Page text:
Whilst this will be more difficult this Anzac Day, always remember how valued you are, and how grateful our community is.
Lest we forget.
Rob Stokes MP
Member for Pittwater
Jason Falinski – MP for Mackellar:
ANZAC DAY SPEECH
We join together today to commemorate and pay tribute to those who have loyally and devotedly sacrificed their lives in all the conflicts of war, to preserve the freedoms that we enjoy today.
Never in the 105 years since the Allied forces landed at Gallipoli on what is now known as Anzac Cove, have Australians been asked to summon the stoic resolve, courage and fortitude displayed by these soldiers in our current fight with an unseen enemy.
It is well known that the Allied mission to capture Constantinople, the capital of the Ottoman Empire, an ally of Germany, was tragically met with failure. With an underestimation of the Ottoman military potential and a sense of superiority among the Allies, just before dawn on this day, in 1915, Australian and New Zealand forces landed on the shores of Gallipoli.
The half-light of dawn was favoured, a time when troops were awake, alert and manning their weapons, known as the ‘stand to’. What began as a bold strike ended in a devastating and bloody stalemate that lasted for eight long months.
56,707 Allied troops lost their lives, including 8,709 from Australia and 2,721 from New Zealand, with 302,000 Allied casualties and 250,000 from the Ottoman Empire.
This was the first campaign of the First World War that led to major casualties for our troops, and the defeat had a profound effect on people at home, becoming a symbolic day on which we remember and commemorate our war dead. It has been considered that this event was the beginning of Australian and New Zealand national consciousness.
Nowadays, ANZAC Day goes well beyond the anniversary of the landing at Gallipoli in 1915. It is a day on which we remember and pay tribute to all Australians who have served and died in the various theatres of war, past and present. It has become a symbol for values which Australians so highly treasure; those of mate ship, courage, sacrifice and stoic duty.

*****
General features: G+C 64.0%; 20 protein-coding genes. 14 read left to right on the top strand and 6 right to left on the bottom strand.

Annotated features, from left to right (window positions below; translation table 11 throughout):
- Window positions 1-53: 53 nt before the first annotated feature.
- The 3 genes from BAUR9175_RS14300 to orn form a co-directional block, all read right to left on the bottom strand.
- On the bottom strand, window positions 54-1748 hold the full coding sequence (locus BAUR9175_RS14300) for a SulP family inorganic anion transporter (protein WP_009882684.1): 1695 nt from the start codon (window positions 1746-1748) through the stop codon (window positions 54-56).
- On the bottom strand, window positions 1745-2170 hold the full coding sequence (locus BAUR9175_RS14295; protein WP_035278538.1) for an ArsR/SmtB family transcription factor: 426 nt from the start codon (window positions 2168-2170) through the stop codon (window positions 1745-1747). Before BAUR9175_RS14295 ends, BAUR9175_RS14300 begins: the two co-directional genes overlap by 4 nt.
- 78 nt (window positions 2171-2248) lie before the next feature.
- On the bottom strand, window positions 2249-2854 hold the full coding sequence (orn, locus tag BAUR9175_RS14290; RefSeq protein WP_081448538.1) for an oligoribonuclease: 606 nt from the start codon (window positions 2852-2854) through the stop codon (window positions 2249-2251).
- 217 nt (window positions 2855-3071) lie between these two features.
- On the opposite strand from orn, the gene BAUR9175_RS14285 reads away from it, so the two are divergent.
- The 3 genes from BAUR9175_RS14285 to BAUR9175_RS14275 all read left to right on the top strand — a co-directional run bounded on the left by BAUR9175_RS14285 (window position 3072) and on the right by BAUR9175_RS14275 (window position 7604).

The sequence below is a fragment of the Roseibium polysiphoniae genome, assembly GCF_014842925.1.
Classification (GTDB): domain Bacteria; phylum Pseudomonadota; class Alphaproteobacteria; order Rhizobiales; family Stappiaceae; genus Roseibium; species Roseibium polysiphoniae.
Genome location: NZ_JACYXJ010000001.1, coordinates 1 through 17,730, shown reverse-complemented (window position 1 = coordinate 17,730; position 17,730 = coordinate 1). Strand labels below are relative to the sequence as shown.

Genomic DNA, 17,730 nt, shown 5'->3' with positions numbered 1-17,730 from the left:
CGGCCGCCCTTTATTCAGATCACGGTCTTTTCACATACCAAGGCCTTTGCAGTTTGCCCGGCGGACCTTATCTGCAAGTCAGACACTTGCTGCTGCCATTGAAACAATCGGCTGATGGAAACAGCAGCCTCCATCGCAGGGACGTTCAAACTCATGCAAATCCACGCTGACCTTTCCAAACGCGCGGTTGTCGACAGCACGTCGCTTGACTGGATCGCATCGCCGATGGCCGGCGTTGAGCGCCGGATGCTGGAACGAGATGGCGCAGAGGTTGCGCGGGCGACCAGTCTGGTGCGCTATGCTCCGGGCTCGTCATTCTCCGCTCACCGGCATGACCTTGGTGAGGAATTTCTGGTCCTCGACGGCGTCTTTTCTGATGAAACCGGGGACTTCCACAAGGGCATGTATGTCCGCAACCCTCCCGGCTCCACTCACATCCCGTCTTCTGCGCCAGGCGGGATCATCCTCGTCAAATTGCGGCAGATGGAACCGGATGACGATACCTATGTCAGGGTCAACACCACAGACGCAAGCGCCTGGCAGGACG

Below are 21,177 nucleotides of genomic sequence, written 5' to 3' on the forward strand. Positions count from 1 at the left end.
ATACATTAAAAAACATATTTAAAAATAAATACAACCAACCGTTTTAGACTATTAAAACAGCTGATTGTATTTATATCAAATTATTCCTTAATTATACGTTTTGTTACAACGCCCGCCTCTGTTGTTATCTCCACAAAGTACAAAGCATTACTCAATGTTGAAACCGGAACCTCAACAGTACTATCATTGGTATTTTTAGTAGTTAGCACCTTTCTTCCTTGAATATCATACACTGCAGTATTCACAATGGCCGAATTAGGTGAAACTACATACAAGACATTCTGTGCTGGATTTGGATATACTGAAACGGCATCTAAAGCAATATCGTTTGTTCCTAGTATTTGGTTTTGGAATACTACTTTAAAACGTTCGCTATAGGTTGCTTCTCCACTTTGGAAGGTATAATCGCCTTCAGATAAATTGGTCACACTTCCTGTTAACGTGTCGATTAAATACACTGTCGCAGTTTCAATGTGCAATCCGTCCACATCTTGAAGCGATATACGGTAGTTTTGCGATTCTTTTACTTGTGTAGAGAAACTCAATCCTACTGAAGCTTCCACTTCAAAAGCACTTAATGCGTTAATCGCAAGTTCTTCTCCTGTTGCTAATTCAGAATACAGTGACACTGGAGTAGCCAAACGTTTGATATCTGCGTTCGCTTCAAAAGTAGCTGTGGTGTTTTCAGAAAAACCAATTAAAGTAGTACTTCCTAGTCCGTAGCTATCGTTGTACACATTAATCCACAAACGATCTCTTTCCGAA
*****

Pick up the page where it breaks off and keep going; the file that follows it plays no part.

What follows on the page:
Our commemorative services date back to the first Anzac Day in 1916, organised by Queensland Canon David Garland as a non-denominational commemoration by the whole of society, and the date 25th April was then etched in our history. Despite interest waning in the 1960’s and 70’s, Prime Minister’s Hawke and Howard were staunch supporters of the importance of remembrance, and today we are particularly pleased to see younger Australians embrace with reverence and respect, those who have paved the way before us, defending the life we so highly cherish.
Dawn services, the playing of the Last Post and two minutes of silence are a powerful moment for Australians of all cultures and age groups to reflect on the strength and values of those who served. Marches allow troops and later generations to wear the medals of service and bravery and to honour family who so selflessly protected our freedoms.